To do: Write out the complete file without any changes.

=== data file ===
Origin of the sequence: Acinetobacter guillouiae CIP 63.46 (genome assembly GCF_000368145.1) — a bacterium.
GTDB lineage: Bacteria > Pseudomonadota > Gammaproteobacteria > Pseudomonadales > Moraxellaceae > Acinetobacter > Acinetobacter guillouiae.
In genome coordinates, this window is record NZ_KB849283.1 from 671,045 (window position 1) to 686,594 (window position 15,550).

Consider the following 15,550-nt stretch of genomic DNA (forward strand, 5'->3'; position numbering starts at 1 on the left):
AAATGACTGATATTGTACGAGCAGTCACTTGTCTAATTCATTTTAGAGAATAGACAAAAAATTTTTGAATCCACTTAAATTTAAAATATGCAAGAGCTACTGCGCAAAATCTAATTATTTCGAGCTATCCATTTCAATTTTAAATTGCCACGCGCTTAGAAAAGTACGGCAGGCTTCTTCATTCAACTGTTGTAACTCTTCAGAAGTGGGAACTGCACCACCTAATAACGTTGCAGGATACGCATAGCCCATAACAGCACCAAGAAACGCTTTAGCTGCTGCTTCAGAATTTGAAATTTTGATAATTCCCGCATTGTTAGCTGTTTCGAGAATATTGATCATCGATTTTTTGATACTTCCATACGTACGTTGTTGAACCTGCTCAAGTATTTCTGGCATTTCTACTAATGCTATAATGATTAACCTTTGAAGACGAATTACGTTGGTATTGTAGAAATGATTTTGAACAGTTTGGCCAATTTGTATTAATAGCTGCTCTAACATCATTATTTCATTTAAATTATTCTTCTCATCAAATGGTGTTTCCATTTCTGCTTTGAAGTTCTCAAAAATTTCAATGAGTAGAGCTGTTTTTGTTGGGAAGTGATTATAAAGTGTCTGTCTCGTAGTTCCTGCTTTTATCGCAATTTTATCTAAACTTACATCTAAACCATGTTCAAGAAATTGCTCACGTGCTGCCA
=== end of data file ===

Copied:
Origin of the sequence: Acinetobacter guillouiae CIP 63.46 (genome assembly GCF_000368145.1) — a bacterium.
GTDB lineage: Bacteria > Pseudomonadota > Gammaproteobacteria > Pseudomonadales > Moraxellaceae > Acinetobacter > Acinetobacter guillouiae.
In genome coordinates, this window is record NZ_KB849283.1 from 671,045 (window position 1) to 686,594 (window position 15,550).

Consider the following 15,550-nt stretch of genomic DNA (forward strand, 5'->3'; position numbering starts at 1 on the left):
AAATGACTGATATTGTACGAGCAGTCACTTGTCTAATTCATTTTAGAGAATAGACAAAAAATTTTTGAATCCACTTAAATTTAAAATATGCAAGAGCTACTGCGCAAAATCTAATTATTTCGAGCTATCCATTTCAATTTTAAATTGCCACGCGCTTAGAAAAGTACGGCAGGCTTCTTCATTCAACTGTTGTAACTCTTCAGAAGTGGGAACTGCACCACCTAATAACGTTGCAGGATACGCATAGCCCATAACAGCACCAAGAAACGCTTTAGCTGCTGCTTCAGAATTTGAAATTTTGATAATTCCCGCATTGTTAGCTGTTTCGAGAATATTGATCATCGATTTTTTGATACTTCCATACGTACGTTGTTGAACCTGCTCAAGTATTTCTGGCATTTCTACTAATGCTATAATGATTAACCTTTGAAGACGAATTACGTTGGTATTGTAGAAATGATTTTGAACAGTTTGGCCAATTTGTATTAATAGCTGCTCTAACATCATTATTTCATTTAAATTATTCTTCTCATCAAATGGTGTTTCCATTTCTGCTTTGAAGTTCTCAAAAATTTCAATGAGTAGAGCTGTTTTTGTTGGGAAGTGATTATAAAGTGTCTGTCTCGTAGTTCCTGCTTTTATCGCAATTTTATCTAAACTTACATCTAAACCATGTTCAAGAAATTGCTCACGTGCTGCCA